Spätzle and La Corde à Linge

The other day I took myself out for lunch in Petite France, the most picturesque corner of the Grand Ile, where little black and white timbered houses, their windowsills laden with red geraniums, cluster along the banks of the river in the shade of ancient plane trees. I ended up at La Corde à Linge, the Washing Line (click here for more details, if you're curious), which takes up one side of a sunny little square in an area along the riverbank where the Strasbourgeois once washed their clothes. It’s a lively place with solid wooden tables and a ceiling open to the rafters, and views out through the low windows over the river, with tourist boats making their slow and stately progress past.
Spätzle is another Alsatian speciality, which is sometimes described as pasta or noodles, but to me seemed more similar to gnocchi, in texture at least. It’s created by scraping portions of dough off the edge of a chopping board into boiling water, where they cook rapidly and then rise to the surface, where they are scooped out. This process shapes the spätzle into short fat lengths with a slightly heavy, squidgy texture, and eggs are one of the main ingredients, which makes it much richer than pasta. In this case, I reckon that once boiled, the spätzle had then been added to the pan with the creamy sauce in which it was served, because it was slightly browned on one side. It was mixed in with tender wild mushrooms and a kind of parsley butter, which was delicious. A few hunks of crusty, chewy sourdough bread and a glass of very fruity Merlot helped temper the richness, and I thoroughly enjoyed it, although I regretted being too full to sample the wonderful-looking desserts that I could see other people tucking into – so I went back again a few days later, on Easter Sunday.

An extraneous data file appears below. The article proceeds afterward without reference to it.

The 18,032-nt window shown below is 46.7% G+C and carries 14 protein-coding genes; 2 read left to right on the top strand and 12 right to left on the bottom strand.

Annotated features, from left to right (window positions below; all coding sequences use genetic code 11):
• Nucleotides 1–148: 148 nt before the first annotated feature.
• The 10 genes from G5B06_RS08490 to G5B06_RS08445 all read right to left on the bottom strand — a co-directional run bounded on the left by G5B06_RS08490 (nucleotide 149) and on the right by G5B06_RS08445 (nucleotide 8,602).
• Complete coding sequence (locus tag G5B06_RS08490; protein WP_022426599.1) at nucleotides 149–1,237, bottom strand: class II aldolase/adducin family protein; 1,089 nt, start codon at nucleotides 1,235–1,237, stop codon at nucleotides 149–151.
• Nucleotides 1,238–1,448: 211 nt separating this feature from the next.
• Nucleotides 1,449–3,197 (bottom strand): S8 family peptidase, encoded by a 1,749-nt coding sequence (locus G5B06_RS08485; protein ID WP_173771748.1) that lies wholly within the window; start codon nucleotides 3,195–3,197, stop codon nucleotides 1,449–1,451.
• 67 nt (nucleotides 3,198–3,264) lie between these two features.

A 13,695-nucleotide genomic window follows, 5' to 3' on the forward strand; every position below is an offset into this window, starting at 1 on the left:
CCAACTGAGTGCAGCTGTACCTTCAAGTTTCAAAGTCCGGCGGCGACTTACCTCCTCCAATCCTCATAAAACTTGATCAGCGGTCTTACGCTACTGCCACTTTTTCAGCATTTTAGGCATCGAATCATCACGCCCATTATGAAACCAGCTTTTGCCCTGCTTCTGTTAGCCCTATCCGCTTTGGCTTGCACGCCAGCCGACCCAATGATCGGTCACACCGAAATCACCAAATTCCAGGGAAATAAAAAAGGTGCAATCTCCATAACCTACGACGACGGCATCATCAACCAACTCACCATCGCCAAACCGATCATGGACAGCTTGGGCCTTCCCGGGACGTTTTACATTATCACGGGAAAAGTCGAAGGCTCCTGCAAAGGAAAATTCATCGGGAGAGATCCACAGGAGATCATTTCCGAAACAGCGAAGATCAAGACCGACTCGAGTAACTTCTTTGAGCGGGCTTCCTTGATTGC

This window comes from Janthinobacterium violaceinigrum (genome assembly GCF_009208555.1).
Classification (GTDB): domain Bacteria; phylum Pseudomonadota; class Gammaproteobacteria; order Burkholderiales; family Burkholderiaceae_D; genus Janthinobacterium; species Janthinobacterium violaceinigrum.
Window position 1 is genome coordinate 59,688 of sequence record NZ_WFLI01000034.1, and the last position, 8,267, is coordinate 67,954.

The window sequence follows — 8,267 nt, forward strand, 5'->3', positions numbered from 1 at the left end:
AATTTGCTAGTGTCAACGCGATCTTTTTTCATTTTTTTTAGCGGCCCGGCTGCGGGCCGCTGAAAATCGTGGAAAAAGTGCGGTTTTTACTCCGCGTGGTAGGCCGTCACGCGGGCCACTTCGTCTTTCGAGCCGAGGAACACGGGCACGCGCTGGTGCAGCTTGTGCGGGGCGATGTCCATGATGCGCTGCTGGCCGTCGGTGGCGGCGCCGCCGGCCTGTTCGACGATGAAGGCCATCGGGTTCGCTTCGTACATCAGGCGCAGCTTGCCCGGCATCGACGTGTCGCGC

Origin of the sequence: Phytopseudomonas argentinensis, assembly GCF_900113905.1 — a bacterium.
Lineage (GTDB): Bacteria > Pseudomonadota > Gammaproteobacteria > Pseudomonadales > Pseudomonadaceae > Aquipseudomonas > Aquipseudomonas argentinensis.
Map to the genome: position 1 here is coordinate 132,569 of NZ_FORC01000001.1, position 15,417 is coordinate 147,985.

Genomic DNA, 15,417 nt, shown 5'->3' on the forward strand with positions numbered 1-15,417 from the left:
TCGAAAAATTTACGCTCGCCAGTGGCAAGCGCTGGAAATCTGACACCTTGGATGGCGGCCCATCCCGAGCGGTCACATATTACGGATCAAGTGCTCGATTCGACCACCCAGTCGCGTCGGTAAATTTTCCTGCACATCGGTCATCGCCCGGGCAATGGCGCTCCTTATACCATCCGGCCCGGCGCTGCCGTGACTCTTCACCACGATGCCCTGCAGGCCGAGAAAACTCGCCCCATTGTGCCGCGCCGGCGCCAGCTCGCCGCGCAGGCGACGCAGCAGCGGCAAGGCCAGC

This time I ordered a platter of nibbles, which included rilettes de canard (a duck paté where the meat is slowly cooked for a long time until it is tender enough to fall apart, and then preserved with some of the fat), wonderful creamy goats cheese, and another cheese called comté, which has a strong, slightly sweet taste (and which, I must admit, I didn’t like at all), as well as some wonderful fresh bread, of course. I also managed to keep enough room to try La Caprice de Germaine (Germaine’s Caprice), one of the restaurant’s whimsically-named ice cream sundaes, which included homemade chocolate, vanilla and caramel ice cream, whipped cream and salted caramel sauce. It was every bit as divine as it sounds, and somehow I think I’ll probably be able to fit in another visit to La Corde à Linge before I leave…